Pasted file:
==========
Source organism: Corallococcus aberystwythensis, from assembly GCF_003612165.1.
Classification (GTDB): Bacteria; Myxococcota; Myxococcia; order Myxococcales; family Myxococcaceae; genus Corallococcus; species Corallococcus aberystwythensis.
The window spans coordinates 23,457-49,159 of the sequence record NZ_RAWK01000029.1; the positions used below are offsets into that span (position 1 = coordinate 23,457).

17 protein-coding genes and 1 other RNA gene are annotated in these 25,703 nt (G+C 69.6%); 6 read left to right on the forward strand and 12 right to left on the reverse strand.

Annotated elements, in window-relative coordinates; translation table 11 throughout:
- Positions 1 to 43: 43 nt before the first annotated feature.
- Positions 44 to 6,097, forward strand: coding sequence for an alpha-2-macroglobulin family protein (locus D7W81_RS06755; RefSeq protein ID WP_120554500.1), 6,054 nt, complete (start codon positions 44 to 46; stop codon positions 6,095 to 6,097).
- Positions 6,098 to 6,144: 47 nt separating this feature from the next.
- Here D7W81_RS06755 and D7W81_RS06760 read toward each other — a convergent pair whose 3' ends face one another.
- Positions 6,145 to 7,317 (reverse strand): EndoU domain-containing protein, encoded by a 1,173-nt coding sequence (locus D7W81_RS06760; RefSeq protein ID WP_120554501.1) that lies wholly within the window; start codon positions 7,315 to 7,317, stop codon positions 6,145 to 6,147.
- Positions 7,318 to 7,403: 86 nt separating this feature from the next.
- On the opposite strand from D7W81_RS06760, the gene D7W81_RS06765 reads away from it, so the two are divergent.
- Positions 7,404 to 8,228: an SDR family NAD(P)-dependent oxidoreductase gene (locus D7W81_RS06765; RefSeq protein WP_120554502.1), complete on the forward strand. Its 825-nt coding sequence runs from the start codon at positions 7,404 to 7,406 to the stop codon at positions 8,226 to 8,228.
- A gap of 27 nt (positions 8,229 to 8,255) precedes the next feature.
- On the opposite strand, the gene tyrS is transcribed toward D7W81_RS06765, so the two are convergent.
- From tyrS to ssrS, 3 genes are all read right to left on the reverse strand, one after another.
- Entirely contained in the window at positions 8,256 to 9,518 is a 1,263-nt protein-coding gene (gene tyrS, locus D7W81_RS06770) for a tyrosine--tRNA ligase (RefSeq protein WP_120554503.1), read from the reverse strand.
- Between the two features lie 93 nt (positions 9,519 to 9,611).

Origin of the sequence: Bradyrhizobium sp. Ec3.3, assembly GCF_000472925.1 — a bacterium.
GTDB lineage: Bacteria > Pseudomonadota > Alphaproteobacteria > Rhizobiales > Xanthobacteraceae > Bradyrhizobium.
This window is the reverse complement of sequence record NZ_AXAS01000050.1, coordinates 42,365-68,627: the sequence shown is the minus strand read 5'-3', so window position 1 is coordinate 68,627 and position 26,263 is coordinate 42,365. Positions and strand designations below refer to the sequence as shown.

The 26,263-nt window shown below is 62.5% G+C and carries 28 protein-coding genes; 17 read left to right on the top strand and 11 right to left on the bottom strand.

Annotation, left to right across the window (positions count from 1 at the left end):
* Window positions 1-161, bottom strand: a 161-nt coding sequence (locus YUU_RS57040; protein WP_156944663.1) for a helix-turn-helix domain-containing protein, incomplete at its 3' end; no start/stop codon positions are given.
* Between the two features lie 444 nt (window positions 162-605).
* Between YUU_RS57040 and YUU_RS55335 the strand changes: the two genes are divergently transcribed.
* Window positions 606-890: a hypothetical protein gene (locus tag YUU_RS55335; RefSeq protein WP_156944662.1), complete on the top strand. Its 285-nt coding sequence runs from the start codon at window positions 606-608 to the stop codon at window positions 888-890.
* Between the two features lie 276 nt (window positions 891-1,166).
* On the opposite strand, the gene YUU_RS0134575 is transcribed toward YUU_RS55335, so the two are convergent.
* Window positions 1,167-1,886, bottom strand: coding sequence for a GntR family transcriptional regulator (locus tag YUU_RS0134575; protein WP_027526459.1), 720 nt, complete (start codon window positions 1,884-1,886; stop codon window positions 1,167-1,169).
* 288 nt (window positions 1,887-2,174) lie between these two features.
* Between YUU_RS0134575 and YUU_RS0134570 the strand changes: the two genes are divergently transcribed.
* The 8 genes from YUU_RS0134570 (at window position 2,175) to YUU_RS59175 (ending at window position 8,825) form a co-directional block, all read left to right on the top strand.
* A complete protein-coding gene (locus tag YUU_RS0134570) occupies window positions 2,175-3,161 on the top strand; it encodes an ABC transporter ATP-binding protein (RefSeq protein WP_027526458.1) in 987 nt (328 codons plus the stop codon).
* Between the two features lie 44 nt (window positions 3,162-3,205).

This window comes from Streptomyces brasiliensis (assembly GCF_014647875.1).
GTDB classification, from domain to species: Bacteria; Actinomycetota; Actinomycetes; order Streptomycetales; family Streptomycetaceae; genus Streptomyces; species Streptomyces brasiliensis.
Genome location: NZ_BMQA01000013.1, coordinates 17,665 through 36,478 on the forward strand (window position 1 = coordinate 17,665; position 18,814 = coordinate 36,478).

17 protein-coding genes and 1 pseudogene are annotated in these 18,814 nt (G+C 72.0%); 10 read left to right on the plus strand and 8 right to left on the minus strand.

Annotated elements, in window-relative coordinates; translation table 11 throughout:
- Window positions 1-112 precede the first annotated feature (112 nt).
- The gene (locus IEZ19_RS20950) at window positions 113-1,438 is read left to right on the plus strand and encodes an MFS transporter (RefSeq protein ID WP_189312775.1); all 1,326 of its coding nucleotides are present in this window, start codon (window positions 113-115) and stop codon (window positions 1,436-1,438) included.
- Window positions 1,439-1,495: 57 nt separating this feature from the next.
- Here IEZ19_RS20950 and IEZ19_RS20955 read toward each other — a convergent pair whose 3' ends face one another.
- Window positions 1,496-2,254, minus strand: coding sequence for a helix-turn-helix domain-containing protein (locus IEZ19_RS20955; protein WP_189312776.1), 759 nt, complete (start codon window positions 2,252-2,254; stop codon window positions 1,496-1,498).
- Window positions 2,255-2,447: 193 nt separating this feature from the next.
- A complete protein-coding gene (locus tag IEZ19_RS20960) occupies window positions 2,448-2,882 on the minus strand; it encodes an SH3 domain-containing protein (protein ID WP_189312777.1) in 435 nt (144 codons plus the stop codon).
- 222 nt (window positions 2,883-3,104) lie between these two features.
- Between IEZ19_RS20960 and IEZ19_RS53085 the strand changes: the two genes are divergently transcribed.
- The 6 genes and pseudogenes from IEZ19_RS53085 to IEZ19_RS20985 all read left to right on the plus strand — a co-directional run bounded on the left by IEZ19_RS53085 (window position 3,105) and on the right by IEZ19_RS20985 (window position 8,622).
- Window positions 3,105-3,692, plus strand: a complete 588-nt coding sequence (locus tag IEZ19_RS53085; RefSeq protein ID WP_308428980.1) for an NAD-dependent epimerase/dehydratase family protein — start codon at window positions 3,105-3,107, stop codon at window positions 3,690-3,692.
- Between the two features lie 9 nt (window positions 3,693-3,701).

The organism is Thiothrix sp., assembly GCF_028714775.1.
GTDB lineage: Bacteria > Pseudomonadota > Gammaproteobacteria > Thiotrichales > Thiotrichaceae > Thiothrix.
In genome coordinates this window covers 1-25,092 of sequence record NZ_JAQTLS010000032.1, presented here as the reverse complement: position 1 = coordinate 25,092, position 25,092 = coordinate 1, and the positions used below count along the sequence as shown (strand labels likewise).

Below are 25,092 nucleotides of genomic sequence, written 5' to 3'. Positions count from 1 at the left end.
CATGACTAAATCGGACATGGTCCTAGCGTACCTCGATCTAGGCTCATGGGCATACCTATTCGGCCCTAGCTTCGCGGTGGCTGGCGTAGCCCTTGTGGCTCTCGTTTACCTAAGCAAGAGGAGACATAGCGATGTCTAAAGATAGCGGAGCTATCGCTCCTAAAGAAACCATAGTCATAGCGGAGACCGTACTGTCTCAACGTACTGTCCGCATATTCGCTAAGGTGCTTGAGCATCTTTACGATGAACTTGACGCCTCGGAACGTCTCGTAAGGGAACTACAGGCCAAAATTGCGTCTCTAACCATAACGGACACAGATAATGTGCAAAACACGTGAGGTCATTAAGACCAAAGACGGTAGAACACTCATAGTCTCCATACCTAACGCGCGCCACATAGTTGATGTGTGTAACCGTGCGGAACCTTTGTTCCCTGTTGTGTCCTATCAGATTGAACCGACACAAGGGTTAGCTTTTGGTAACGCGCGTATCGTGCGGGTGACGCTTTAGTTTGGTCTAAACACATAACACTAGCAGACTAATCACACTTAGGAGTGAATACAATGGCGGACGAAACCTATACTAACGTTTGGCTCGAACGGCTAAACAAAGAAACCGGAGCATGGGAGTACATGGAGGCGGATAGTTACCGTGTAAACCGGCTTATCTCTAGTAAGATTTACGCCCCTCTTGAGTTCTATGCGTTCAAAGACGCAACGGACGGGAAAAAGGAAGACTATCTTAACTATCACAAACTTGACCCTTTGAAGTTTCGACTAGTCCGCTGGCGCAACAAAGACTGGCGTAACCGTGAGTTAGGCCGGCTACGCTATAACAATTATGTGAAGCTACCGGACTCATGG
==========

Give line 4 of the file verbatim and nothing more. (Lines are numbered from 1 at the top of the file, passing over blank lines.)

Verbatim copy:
17 protein-coding genes and 1 other RNA gene are annotated in these 25,703 nt (G+C 69.6%); 6 read left to right on the forward strand and 12 right to left on the reverse strand.